I had seen previews for Dark Blue back when it first hit theaters, and was only somewhat interested. After all, it seemed they had spelled out the movie in the preview, so what else was there to see?
Because of that, I never got around to seeing it until a friend of ours let us borrow a couple of DVDs. I decided to give Dark Blue a shot. After all, it’d been awhile since I’d seen Kurt Russell do much of anything, and maybe there were a few surprises in store that the trailer hadn’t already pointed out.
The characters all seem to be well acted, almost a given in Ving Rhames’ case, but a bit of surprise for Kurt Russell. After all, the king of 80’s cult films (Big Trouble in Little China (1986), Escape from New York (1981)) hasn’t been doing much of late, so he might have lost a little. Plus, his movies were almost always good in spite of his acting, not because of it.
His over-the-top style always gave an exaggeration to his character that actually ended up helping his movies achieve fame, almost accidentally. But his over-the-top style would have been completely out of place here, and he definitely gives subtlety a decent shot.
You can see him struggling to keep the levels toned down, and this struggle actually improves his performance in Dark Blue, since he’s supposed to be struggling with heavy issues anyway. It’s this struggle that brings the best acting out of him here, and he should be proud of what he’s able to accomplish.
True, he’s not at the level of the big-namers of recent years, but he’s at least giving it a shot, which is more than can be said for some other actors (you listening, Elijah Wood and Tobey Maguire? Learn from your elders…).
The plot is intense, thought-provoking, intelligent…and way too rushed in Dark Blue. This could have turned into a hard-hitting drama that would be remembered for years, but instead the viewer is rushed from scene to scene and is only able to begin grasping the impact the film is trying to make when it ends. If they had done more background info, or maybe showed more interaction between the main characters before everything starts going down, the film could have interested the viewer more and been a truly remarkable piece of filming.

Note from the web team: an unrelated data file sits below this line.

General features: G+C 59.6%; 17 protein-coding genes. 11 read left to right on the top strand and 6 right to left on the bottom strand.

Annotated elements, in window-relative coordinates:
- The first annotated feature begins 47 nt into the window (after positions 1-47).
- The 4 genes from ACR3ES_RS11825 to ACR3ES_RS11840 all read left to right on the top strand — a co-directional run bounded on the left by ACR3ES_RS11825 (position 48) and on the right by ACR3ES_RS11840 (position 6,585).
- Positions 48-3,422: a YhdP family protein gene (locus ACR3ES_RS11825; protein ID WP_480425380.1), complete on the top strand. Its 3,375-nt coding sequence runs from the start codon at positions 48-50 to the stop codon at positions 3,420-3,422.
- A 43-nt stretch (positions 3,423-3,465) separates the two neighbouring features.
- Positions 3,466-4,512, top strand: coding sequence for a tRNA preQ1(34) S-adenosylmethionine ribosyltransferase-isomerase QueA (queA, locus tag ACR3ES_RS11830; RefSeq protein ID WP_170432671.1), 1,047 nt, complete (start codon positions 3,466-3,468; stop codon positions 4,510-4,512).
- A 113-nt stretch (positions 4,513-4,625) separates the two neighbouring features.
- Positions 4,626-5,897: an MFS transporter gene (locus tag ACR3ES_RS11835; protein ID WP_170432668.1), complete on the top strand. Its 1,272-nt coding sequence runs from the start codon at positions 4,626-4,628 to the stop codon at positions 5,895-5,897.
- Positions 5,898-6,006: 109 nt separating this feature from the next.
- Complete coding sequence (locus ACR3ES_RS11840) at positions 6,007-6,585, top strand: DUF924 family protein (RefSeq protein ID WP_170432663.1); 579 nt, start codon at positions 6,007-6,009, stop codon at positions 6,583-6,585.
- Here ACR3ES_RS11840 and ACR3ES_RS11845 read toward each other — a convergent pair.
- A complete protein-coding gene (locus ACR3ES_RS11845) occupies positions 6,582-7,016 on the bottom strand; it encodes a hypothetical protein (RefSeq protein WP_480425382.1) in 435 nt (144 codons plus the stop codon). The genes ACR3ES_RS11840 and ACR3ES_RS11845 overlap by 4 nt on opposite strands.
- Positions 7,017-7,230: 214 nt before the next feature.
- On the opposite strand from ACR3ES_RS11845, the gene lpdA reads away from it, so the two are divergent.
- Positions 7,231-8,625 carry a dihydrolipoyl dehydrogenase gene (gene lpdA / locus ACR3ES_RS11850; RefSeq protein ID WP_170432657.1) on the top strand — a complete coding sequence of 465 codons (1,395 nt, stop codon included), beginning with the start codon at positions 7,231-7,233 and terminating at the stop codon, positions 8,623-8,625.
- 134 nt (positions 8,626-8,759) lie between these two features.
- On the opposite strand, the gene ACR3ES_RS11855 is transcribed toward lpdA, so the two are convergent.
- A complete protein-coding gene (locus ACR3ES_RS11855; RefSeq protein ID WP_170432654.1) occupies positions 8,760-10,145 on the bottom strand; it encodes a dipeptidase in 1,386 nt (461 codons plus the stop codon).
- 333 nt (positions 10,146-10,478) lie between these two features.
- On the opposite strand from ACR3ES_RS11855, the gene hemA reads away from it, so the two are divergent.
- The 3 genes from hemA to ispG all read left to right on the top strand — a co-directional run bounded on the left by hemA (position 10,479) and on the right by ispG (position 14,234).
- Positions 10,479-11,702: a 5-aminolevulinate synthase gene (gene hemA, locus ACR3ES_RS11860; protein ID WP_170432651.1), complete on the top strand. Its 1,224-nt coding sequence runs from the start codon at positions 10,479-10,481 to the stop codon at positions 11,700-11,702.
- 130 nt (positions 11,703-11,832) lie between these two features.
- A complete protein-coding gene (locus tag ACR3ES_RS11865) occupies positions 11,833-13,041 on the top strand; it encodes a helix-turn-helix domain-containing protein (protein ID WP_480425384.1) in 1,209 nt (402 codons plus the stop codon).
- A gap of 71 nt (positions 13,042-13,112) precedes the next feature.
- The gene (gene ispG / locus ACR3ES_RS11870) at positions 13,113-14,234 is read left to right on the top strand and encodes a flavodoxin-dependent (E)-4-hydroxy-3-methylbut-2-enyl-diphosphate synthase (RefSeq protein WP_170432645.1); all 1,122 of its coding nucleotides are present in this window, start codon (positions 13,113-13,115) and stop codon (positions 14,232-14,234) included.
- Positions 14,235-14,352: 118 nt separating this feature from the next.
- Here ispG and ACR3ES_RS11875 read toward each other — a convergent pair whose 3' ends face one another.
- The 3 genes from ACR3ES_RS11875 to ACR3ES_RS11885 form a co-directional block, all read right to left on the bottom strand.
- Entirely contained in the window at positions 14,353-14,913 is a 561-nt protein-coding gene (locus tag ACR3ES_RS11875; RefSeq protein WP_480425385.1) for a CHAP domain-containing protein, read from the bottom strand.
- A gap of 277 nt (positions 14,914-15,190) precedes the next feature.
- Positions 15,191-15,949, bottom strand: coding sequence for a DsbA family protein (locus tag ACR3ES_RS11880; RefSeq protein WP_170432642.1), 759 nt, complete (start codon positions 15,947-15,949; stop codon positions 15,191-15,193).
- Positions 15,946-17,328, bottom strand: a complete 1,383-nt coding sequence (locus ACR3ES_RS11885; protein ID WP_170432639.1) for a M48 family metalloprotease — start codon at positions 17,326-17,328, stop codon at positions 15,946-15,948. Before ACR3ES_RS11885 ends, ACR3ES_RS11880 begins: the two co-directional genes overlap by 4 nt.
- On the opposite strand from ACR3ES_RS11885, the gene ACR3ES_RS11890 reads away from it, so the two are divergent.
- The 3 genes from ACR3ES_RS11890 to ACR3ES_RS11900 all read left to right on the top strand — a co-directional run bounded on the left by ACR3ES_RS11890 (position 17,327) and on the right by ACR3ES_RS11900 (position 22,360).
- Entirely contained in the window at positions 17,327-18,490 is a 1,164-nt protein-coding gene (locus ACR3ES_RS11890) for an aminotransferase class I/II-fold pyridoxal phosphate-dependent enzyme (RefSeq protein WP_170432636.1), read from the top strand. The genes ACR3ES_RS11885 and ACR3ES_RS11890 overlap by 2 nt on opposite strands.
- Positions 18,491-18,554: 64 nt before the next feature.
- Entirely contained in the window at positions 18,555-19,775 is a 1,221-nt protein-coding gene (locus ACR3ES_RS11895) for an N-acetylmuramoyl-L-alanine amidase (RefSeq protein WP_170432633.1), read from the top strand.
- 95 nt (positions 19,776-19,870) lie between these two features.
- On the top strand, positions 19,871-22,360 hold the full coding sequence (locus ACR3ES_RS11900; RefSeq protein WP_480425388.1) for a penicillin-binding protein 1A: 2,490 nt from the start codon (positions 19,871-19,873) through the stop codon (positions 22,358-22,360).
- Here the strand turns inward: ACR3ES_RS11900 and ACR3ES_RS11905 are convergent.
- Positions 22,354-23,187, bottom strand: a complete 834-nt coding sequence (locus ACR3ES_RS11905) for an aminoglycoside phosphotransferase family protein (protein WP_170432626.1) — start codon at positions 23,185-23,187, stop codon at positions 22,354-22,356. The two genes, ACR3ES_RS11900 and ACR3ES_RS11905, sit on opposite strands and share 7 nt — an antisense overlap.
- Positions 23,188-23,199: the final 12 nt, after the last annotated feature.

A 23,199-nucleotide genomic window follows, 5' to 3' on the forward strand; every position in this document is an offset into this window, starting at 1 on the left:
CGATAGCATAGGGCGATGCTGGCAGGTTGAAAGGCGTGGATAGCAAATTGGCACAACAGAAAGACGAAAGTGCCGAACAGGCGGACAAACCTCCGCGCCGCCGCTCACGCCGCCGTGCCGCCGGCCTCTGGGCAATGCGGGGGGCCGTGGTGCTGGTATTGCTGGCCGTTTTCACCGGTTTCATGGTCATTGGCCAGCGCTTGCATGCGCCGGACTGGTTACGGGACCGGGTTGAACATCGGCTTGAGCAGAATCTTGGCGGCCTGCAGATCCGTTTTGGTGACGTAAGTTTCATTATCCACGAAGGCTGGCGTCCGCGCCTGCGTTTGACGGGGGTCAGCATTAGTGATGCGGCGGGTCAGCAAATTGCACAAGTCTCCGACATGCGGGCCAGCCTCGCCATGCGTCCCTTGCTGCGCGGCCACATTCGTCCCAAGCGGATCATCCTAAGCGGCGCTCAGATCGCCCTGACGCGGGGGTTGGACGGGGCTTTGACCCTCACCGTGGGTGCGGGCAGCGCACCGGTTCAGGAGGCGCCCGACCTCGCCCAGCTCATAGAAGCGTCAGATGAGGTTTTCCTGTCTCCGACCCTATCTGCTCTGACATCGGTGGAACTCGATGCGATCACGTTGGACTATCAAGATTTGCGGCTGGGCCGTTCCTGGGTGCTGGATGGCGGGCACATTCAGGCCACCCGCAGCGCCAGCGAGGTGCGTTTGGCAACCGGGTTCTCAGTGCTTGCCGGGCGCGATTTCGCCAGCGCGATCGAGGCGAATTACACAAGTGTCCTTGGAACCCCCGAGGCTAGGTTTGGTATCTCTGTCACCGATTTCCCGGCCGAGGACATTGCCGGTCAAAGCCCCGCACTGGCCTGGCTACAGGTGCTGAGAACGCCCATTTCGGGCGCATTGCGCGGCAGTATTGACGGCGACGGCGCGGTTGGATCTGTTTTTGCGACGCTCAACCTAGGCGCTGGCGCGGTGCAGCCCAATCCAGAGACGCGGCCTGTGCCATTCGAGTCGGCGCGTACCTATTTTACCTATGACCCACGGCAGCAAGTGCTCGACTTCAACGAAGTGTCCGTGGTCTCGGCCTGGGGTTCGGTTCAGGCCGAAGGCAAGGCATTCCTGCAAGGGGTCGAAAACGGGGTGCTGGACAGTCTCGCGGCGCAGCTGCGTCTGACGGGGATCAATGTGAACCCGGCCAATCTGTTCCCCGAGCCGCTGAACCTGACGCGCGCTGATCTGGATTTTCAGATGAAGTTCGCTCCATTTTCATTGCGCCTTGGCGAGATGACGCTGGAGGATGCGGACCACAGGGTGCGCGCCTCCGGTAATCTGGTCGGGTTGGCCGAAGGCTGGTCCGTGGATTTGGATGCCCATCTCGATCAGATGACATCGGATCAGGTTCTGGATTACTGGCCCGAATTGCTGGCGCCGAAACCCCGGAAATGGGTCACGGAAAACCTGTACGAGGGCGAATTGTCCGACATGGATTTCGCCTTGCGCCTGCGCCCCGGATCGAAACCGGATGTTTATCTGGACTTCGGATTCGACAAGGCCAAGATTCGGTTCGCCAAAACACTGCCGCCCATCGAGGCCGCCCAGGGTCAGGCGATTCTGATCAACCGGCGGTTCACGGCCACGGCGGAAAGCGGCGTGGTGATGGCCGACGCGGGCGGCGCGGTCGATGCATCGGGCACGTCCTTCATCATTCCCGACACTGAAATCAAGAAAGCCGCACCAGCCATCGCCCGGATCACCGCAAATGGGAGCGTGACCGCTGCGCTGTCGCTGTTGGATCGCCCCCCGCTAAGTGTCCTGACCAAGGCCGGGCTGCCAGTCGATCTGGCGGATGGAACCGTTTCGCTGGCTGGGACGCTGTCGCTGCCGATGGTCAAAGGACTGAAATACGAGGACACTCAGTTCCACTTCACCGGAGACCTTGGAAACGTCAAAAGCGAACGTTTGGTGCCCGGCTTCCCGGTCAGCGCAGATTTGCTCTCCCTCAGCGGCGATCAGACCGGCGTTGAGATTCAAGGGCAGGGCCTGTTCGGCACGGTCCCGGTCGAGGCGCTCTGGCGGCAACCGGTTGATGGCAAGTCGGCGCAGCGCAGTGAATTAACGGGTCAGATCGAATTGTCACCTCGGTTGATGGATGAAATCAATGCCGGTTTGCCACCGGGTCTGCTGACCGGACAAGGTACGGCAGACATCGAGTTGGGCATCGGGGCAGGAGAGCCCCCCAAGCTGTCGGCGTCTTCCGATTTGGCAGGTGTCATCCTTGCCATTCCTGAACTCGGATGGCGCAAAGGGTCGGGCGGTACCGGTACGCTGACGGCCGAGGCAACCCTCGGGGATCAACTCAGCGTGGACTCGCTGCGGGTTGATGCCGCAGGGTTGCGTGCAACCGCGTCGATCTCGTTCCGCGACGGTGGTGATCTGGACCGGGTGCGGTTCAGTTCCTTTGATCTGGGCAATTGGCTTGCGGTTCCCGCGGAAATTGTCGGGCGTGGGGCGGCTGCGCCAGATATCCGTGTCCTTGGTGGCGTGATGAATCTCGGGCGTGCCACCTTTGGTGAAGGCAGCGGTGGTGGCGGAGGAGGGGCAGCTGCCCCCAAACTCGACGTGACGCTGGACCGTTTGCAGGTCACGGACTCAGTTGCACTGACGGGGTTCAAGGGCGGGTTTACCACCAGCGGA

Instead, the viewer is thrown into a mess of confusion, and must try to decipher what’s going on…in effect, playing catch-up throughout most of the film. This hurried feel to Dark Blue leaves much to be desired, and unfortunately leaves the viewer with the feeling that they just witnessed something that could have been great…but failed.
The special effects are pretty minimal, with no really memorable camera angles or scenes, with the exception of one. Near the end, Det. Perry is driving through the beginnings of the L.A. riot, and a haze from the fires has covered everything in sight. It’s almost an accidental metaphor for the viewer’s state of mind while watching the film – if we could just see a bit clearer, we may discover the decent movie lying within.
It’s almost as if the filmmakers put that in there on purpose just to have us remember that scene after the movie, rather than attempting to flesh out their storyline a bit more. After all, a memorable scene will be talked about as much as a good movie, right? Unfortunately, that scene starts to fade from memory just like the haze finally does – and we realize the great movie we were searching for in the haze just isn’t there.
It’s unfortunate that Kurt Russell’s great improvement in performance has to come during Dark Blue. With it’s hurried scene-switching leaving the viewer dragging along behind, the film wastes his performance, as well as not giving Ving Rhames enough lines to really impart his great acting abilities, and turns a memorable film into something quite different.
It’s not a surprise you might not have heard about this film – it’s not worth remembering. Dark Blue ends up being just that – dark, sad, hazy…and indistinguishable from most of the other cop movies out there.